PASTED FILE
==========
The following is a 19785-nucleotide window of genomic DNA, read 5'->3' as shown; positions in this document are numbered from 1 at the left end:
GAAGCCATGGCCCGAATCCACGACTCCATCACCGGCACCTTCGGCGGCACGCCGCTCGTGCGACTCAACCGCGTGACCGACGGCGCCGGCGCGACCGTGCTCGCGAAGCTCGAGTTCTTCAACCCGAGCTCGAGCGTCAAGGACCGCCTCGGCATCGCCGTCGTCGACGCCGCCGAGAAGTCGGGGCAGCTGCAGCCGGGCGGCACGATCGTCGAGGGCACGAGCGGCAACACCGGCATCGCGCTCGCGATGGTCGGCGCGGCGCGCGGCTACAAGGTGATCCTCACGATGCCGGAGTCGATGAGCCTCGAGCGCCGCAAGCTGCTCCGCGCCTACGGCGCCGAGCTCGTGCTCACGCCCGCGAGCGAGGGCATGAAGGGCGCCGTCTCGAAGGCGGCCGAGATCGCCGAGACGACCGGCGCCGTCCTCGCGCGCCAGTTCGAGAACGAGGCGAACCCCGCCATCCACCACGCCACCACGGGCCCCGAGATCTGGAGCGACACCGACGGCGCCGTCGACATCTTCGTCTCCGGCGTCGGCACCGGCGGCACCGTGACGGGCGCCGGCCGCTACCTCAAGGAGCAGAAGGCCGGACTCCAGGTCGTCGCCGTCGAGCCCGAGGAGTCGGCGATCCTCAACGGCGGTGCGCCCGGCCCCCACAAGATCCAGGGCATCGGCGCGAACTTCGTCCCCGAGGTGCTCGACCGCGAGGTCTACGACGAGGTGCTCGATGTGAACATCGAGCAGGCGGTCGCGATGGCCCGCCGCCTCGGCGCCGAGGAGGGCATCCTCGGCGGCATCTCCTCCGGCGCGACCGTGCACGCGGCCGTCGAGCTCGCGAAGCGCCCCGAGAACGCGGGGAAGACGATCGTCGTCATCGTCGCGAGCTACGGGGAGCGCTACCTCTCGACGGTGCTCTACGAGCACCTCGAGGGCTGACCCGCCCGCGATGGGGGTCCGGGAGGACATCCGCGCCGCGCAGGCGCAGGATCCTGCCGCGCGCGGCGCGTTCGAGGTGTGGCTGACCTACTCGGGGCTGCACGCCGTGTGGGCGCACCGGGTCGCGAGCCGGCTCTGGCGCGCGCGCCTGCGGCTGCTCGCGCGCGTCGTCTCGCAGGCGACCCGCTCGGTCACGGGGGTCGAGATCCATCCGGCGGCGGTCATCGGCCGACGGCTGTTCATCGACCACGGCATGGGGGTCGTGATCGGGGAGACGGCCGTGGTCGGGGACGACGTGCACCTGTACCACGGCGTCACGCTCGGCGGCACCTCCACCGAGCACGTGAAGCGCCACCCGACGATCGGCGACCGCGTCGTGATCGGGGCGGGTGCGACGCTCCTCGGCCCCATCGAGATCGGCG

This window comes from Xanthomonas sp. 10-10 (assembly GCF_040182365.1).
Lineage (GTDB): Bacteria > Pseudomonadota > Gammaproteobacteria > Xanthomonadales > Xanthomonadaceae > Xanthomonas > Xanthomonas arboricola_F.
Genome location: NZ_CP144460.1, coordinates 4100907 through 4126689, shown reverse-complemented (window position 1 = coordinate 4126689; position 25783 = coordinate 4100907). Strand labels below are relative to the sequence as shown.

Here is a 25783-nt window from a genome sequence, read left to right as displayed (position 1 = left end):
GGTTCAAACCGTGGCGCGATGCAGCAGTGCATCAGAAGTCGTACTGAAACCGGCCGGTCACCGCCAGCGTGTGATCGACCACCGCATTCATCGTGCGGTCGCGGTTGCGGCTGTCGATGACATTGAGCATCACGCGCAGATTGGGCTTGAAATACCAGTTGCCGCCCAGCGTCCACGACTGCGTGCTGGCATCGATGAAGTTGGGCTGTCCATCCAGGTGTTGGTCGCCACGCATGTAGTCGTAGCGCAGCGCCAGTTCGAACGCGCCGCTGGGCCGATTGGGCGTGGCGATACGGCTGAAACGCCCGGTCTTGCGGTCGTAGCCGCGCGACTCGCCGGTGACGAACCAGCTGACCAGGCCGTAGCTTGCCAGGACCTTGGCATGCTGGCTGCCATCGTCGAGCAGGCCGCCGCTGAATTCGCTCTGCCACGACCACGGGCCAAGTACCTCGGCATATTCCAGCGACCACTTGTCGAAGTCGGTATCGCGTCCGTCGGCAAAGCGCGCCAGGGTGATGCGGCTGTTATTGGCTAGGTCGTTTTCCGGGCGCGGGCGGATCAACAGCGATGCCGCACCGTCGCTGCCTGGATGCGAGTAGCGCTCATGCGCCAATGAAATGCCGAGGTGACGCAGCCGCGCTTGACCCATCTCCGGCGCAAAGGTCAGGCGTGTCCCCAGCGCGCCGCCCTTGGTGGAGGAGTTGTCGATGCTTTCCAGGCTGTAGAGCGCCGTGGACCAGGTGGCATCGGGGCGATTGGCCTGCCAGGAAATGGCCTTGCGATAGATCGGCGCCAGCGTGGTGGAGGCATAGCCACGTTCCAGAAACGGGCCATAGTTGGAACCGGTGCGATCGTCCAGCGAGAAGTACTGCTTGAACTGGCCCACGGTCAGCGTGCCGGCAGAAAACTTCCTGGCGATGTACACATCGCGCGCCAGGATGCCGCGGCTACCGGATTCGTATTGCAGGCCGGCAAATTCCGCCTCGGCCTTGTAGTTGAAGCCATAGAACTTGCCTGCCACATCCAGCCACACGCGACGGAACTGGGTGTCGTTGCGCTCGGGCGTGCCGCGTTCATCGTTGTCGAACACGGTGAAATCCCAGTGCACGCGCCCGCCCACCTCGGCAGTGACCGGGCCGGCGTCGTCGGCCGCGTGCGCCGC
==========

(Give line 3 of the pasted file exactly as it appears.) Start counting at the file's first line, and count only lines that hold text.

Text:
This window comes from Xanthomonas sp. 10-10 (assembly GCF_040182365.1).